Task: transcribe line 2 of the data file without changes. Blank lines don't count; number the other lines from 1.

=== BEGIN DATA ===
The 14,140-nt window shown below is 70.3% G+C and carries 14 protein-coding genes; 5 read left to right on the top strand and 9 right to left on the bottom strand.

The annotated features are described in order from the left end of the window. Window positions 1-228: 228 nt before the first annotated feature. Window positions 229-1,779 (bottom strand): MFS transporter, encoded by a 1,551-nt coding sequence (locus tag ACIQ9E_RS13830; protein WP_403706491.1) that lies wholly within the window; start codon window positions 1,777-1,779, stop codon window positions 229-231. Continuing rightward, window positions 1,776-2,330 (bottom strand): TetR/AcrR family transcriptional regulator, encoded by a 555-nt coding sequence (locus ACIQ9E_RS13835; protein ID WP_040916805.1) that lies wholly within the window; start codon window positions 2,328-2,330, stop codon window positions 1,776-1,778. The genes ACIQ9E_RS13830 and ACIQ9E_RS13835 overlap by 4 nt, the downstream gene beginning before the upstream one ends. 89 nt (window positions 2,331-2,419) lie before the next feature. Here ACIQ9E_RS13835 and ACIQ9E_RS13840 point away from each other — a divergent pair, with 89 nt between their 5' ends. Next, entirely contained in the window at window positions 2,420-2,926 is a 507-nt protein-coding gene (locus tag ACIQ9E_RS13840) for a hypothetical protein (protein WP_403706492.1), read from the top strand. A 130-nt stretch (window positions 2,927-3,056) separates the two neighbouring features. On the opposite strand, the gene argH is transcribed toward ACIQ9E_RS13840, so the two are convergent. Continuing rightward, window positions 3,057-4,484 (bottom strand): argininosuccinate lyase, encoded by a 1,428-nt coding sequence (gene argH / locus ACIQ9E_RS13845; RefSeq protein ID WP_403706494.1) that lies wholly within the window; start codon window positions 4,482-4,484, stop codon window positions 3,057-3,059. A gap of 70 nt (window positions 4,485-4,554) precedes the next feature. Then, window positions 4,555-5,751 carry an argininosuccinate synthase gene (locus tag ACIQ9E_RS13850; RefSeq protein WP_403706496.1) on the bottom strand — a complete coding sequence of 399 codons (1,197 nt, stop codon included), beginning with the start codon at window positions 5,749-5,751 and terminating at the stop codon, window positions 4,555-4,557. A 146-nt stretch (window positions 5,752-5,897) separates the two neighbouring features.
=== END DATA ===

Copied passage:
The annotated features are described in order from the left end of the window. Window positions 1-228: 228 nt before the first annotated feature. Window positions 229-1,779 (bottom strand): MFS transporter, encoded by a 1,551-nt coding sequence (locus tag ACIQ9E_RS13830; protein WP_403706491.1) that lies wholly within the window; start codon window positions 1,777-1,779, stop codon window positions 229-231. Continuing rightward, window positions 1,776-2,330 (bottom strand): TetR/AcrR family transcriptional regulator, encoded by a 555-nt coding sequence (locus ACIQ9E_RS13835; protein ID WP_040916805.1) that lies wholly within the window; start codon window positions 2,328-2,330, stop codon window positions 1,776-1,778. The genes ACIQ9E_RS13830 and ACIQ9E_RS13835 overlap by 4 nt, the downstream gene beginning before the upstream one ends. 89 nt (window positions 2,331-2,419) lie before the next feature. Here ACIQ9E_RS13835 and ACIQ9E_RS13840 point away from each other — a divergent pair, with 89 nt between their 5' ends. Next, entirely contained in the window at window positions 2,420-2,926 is a 507-nt protein-coding gene (locus tag ACIQ9E_RS13840) for a hypothetical protein (protein WP_403706492.1), read from the top strand. A 130-nt stretch (window positions 2,927-3,056) separates the two neighbouring features. On the opposite strand, the gene argH is transcribed toward ACIQ9E_RS13840, so the two are convergent. Continuing rightward, window positions 3,057-4,484 (bottom strand): argininosuccinate lyase, encoded by a 1,428-nt coding sequence (gene argH / locus ACIQ9E_RS13845; RefSeq protein ID WP_403706494.1) that lies wholly within the window; start codon window positions 4,482-4,484, stop codon window positions 3,057-3,059. A gap of 70 nt (window positions 4,485-4,554) precedes the next feature. Then, window positions 4,555-5,751 carry an argininosuccinate synthase gene (locus tag ACIQ9E_RS13850; RefSeq protein WP_403706496.1) on the bottom strand — a complete coding sequence of 399 codons (1,197 nt, stop codon included), beginning with the start codon at window positions 5,749-5,751 and terminating at the stop codon, window positions 4,555-4,557. A 146-nt stretch (window positions 5,752-5,897) separates the two neighbouring features.